(7) Project generally means one or more capital projects or facilities, including land, buildings, equipment, and other property, to be financed with an issue, that are located on the same site, or adjacent or proximate sites used for similar purposes, and that are subject to the public approval requirement of section 147(f). For an issue of mortgage revenue bonds or an issue of qualified student loan bonds as defined in section 144(b), the term project means the mortgage loans or qualified student loans to be financed with the proceeds of the issue. For an issue of qualified 501(c)(3) bonds as defined in section 145, the term project means a project as defined in the first sentence of this definition, and also is deemed to include working capital expenditures to be financed with proceeds of the issue.

(8) Public approval information is defined in paragraph (f)(6)(i) of this section.

(9) Public hearing is defined in paragraph (d)(1) of this section.

(10) Reasonable public notice is defined in paragraph (d)(4) of this section.

(11) Voter referendum means a vote by the voters of the affected governmental unit conducted in the same manner and time as voter referenda on matters relating to governmental spending or bond issuances by the governmental unit under applicable State and local law.

(h) Applicability date. This section applies to bonds issued pursuant to a public approval occurring on or after the date that is 90 days after publication of the Treasury decision adopting these rules as final regulations in the Federal Register. For bonds issued pursuant to a public approval occurring before that date, see § 5f.103–2 as contained in 26 CFR part 5f, revised as of the date of the most recent annual revision.

PART 5f—TEMPORARY INCOME TAX REGULATIONS UNDER THE TAX EQUITY AND FISCAL RESPONSIBILITY ACT OF 1982

Par. 3. The authority citation for part 5f continues to read in part as follows:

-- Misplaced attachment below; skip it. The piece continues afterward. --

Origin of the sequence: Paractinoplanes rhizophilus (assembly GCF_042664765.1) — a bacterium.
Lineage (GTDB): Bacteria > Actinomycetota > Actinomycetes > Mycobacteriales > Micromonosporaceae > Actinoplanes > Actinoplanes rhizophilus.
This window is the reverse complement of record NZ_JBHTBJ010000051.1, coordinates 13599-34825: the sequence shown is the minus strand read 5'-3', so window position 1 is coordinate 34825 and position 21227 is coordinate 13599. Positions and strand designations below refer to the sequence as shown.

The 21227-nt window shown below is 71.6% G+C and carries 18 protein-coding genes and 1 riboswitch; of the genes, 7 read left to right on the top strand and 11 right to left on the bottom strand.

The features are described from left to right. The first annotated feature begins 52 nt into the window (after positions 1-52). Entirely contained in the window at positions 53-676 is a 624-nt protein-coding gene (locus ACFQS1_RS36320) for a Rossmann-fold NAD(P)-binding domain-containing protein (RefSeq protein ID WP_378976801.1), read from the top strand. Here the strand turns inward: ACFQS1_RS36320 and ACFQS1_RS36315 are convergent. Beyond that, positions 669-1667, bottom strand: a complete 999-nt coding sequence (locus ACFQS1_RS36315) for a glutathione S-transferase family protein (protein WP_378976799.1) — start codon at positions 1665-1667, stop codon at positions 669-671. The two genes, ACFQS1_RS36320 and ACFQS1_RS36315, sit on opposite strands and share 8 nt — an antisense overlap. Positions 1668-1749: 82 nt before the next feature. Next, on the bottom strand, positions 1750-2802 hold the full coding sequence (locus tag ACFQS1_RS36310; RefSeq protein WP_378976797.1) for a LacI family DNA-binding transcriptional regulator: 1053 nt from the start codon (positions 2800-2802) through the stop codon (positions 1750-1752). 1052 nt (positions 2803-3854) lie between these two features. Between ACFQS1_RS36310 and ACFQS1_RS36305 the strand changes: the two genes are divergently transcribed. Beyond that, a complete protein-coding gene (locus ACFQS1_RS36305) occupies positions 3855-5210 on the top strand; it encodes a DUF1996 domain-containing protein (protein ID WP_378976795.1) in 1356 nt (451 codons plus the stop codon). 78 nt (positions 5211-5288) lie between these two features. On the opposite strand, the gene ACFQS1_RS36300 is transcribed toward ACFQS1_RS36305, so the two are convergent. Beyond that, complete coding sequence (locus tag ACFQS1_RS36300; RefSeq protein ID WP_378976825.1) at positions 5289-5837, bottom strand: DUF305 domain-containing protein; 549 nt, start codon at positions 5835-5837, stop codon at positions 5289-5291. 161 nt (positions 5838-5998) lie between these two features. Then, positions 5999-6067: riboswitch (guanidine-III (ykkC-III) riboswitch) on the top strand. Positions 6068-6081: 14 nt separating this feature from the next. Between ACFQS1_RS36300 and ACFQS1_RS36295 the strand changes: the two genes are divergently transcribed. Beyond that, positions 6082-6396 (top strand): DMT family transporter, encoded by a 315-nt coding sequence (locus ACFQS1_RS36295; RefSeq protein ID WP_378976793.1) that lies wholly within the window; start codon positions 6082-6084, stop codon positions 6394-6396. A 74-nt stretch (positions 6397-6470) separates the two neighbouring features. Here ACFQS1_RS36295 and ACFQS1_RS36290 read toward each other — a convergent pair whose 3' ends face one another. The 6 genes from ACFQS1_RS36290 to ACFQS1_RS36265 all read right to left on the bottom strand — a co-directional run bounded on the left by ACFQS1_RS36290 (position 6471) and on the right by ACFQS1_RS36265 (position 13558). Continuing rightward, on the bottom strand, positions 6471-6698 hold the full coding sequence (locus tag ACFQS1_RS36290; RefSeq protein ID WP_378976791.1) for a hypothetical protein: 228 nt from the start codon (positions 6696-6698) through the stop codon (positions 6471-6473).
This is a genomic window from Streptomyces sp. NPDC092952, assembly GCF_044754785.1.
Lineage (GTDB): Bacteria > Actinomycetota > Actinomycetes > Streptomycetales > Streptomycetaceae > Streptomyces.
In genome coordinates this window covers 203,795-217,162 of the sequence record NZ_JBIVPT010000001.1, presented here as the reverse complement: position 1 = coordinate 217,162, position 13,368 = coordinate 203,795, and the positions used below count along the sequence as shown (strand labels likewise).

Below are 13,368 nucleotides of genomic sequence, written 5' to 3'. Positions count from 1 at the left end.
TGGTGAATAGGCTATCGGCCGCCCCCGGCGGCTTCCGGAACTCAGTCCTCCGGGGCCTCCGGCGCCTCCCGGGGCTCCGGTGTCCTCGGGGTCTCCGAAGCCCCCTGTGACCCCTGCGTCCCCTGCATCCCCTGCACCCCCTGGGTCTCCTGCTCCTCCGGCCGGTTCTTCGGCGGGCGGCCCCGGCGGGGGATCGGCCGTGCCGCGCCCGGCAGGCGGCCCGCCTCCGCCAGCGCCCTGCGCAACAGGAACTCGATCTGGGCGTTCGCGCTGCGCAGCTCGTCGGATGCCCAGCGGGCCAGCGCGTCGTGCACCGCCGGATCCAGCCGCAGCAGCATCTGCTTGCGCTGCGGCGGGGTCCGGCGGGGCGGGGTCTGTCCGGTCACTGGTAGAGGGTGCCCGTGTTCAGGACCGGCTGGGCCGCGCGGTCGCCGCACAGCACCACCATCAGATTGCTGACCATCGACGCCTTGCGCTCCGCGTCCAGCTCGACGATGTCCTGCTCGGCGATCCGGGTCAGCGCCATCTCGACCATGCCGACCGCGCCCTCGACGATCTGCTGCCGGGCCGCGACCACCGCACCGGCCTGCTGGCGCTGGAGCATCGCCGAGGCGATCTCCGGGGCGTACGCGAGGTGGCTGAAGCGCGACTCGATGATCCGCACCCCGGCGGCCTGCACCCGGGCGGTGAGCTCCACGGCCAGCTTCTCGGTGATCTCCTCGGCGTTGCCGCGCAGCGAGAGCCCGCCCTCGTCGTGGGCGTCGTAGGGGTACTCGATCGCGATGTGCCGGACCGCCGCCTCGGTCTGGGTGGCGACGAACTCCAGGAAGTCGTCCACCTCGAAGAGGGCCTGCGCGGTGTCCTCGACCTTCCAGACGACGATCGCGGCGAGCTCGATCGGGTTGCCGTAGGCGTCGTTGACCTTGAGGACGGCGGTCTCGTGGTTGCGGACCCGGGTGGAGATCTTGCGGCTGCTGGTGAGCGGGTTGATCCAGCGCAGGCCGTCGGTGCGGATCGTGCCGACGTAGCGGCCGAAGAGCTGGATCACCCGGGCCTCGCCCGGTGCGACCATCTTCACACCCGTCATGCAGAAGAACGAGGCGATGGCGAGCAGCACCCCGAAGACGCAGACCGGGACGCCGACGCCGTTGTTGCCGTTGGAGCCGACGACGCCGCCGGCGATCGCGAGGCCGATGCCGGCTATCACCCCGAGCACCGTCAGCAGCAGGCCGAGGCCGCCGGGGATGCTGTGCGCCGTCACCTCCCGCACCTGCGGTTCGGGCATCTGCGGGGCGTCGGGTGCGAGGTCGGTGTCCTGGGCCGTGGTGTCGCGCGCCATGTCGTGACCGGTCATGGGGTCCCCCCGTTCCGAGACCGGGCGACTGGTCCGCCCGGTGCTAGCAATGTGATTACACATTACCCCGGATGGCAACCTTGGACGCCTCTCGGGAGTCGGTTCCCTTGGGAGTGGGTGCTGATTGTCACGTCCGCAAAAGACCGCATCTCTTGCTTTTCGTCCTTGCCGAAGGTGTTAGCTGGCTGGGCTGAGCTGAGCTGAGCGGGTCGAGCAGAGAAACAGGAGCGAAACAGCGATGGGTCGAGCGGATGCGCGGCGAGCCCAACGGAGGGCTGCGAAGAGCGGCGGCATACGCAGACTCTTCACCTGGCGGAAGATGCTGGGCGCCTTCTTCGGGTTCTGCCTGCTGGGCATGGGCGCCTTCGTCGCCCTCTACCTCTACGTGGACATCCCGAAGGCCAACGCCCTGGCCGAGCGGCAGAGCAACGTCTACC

Authority: 26 U.S.C. 7805 * * *

§5f.103–2 [Removed]

Par. 4. Section 5f.103–2 is removed.

Kirsten Wielobob,

Deputy Commissioner for Services and Enforcement.

Note

(Filed by the Office of the Federal Register on September 27, 2017, 8:45 a.m., and published in the issue of the Federal Register for September 28, 2017, 82 F.R. 45233)

Rev. Proc. 2017–54

SECTION 1. PURPOSE

This revenue procedure publishes the amounts of unused housing credit carryovers allocated to qualified states under § 42(h)(3)(D) of the Internal Revenue Code for calendar year 2017.

SECTION 2. BACKGROUND

Rev. Proc. 92–31, 1992–1 C.B. 775, provides guidance to state housing credit agencies of qualified states on the procedure for requesting an allocation of unused housing credit carryovers under § 42(h)(3)(D). Section 4.06 of Rev. Proc. 92–31 provides that the Internal Revenue Service will publish in the Internal Revenue Bulletin the amount of unused housing credit carryovers allocated to qualified states for a calendar year from a national pool of unused credit authority (the National Pool). This revenue procedure publishes these amounts for calendar year 2017.

SECTION 3. PROCEDURE

The unused housing credit carryover amount allocated from the National Pool by the Secretary to each qualified state for calendar year 2017 is as follows:

Qualified State Amount Allocated
Alabama 52,860
California 426,613
Connecticut 38,873
Delaware 10,348
Florida 224,039
Idaho 18,294
Illinois 139,141
Kansas 31,600
Kentucky 48,226
Maryland 65,393
Massachusetts 74,038
Michigan 107,912
Minnesota 59,997
Montana 11,331
Nebraska 20,729
New Hampshire 14,508
New Jersey 97,218
New Mexico 22,619
New York 214,614
North Carolina 110,287
Ohio 126,238
Oklahoma 42,646
Oregon 44,492
Pennsylvania 138,953
South Dakota 9,407
Texas 302,842
Utah 33,164
Vermont 6,789
Virginia 91,429
Washington 79,214
West Virginia 19,902
Wisconsin 62,809

EFFECTIVE DATE

This revenue procedure is effective for allocations of housing credit dollar amounts attributable to the National Pool component of a qualified state’s housing credit ceiling for calendar year 2017.

DRAFTING INFORMATION

The principal author of this revenue procedure is James A. Holmes of the Office of Associate Chief Counsel (Passthroughs and Special Industries). For further information regarding this revenue procedure, contact Mr. Holmes at (202) 317-4137 (not a toll-free number).

Definition of Terms and Abbreviations

Definition of Terms

Revenue rulings and revenue procedures (hereinafter referred to as “rulings”) that have an effect on previous rulings use the following defined terms to describe the effect: